abandon solar energy, wind power in particular, where it makes sense in


terms of diversification of the UK and making it more resilient in


terms of end it is security. hear the word of fairness endlessly


bandied about and lots of discussion about a benefits freeze.


Should pensioners continue to be excluded from any benefit cuts and


freeze? The key thing about pensioners is they no longer have


the option of going out and working, so they don't have that choice is


that we of working age population have in terms of changing our jobs


and working more hours that could potentially improved income. That


is why pensioners are treated in a special way. So you think they


should be left alone as David Cameron has pledged? The Prime


Minister has a made that clear. you agree with that? It was in our


manifestos. I personally have said in the past that if you are a


higher rate pensioner and you are getting the winter fuel allowance,


we ought to look at that, but the price Minister has made that clear.


Are you happy with the fact that benefits will be hit to try to help


pay for the fiscal Blackhall? What do you want to see on the other


side? -- fiscal black hole? Will this help to balance out pfennigs?


It is fair to raise the threshold. -- balance out fairness? Is it


enough? Probably not. There will be a raft of measures. There seems to


be one group of individuals who seem to be getting hit now from


cuts in different types of areas. I would not want to see them hit any


more. We should be more spread out in our spreading the pain between


different groups. We really want to see the highest earners paying


their fair share a little bit more, not the savings on the backs of the


poor. More tax increases there. Nick Clegg did something fairly


unusual in his response to Leveson and gave a different response.


Would you like him to do something similar and say the bits he does


like and the bits he doesn't in the Autumn Statement? No. Why not? You


don't agree on quite basic things within the Autumn Statement, like


welfare. Two different parties came together in a time of real economic


difficulty and we are pulling together and pulling this country


out of the economic mire that we were left in by the previous


government. Obviously they are going to be points of conflict and


tension and you will see when the Budget comes out which bits when


Lib Dem bits. Some bits may not be in there. Thank you very much.


Walk down any high street and the pavements are packed with people


out Christmas shopping. And if you are in sales, it is the busiest


time of the year. But the millions of people who spend their lives


selling goods and services to us are a bit of a forgotten profession


according to Kate Walsh - who you may remember from BBC One's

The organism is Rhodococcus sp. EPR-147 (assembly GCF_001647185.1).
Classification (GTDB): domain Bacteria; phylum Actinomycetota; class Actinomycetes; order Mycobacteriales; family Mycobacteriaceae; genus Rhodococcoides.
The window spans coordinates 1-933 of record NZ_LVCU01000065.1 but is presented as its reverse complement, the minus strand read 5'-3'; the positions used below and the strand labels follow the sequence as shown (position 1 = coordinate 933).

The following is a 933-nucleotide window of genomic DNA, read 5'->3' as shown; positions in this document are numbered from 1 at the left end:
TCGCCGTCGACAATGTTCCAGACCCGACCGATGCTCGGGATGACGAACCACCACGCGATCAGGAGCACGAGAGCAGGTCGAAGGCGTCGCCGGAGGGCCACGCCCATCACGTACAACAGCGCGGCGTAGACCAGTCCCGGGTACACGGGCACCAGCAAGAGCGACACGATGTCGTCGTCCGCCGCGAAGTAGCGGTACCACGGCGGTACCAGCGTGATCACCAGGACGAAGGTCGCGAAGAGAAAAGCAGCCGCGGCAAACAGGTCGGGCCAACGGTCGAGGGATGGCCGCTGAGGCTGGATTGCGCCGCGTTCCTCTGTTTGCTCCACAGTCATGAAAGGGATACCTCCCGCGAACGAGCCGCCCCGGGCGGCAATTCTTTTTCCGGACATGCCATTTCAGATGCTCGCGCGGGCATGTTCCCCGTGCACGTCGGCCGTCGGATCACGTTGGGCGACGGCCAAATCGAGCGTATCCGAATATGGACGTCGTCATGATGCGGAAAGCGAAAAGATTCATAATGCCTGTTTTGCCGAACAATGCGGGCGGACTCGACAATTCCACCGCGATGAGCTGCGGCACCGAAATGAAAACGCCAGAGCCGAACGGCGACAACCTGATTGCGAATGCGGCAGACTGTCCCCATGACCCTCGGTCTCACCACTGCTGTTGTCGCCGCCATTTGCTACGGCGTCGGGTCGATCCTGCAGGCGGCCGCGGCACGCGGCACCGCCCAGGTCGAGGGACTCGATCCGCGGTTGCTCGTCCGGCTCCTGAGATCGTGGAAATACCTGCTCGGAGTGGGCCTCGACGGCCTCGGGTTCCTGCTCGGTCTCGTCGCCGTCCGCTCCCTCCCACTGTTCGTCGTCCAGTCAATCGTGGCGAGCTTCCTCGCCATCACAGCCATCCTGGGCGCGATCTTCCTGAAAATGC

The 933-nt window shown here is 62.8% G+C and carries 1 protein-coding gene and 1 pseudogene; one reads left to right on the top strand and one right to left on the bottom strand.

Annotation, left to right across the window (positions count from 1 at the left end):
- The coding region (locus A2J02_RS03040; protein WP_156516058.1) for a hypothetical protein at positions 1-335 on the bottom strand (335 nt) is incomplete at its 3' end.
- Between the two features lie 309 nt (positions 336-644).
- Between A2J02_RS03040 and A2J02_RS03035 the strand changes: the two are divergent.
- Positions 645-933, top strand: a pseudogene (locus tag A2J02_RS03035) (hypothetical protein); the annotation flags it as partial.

programme The Apprentice a couple of years ago. She wants that to


I am releasing my inner rock As a former finalist on The


Apprentice, I know the value of sales skills and how they can help


to get you a head, but I bet when you think of the sales person you


think of a dodgy car salesman. We What size? 13 amps.


Yet sales is vital for the development of the economy. How


important our scales -- sales 1.2 5 million sales people in the


UK, that is �1.1 million worth of goods that they sell per person on


average. So it is about time to My belief is that the sales


function is the lifeblood of any business and up until now, it has


not been a very well respected profession. It has not even been


presented to young people as a job prospect. Despite gaining a first-


class honours business degree, the first mention of developing any


sales skills was when I was lucky enough to secure a place on a


graduate training scheme. I have had the opportunity to deliver a


number of enterprise days at schools like this one. There are


only three goals out of 30 business studies students at this school in


Hull -- three girls. We invited girls from other schools. The


government needs to start doing more. Sales has been the Cinderella


profession for wait too long. I completely disagree with Michael


Gove's decision to abolish work- related training. It was my first


work experience training at 15 that gave me that people skills and


confidence to succeed. With the apprenticeship scheme is available,


sales are drastically and represented. -- under-represented.


If we are to get the UK back onto growth, we need to get work


experience back on the curriculum, we need to create apprenticeship


schemes and help for the sales superstars of tomorrow's.


And Kate Walsh is here now. Alongside the Shadow Business


Minister, Toby Perkins. Welcome. Do you still feel that sales and


people who sell for a living have such a bad reputation? There is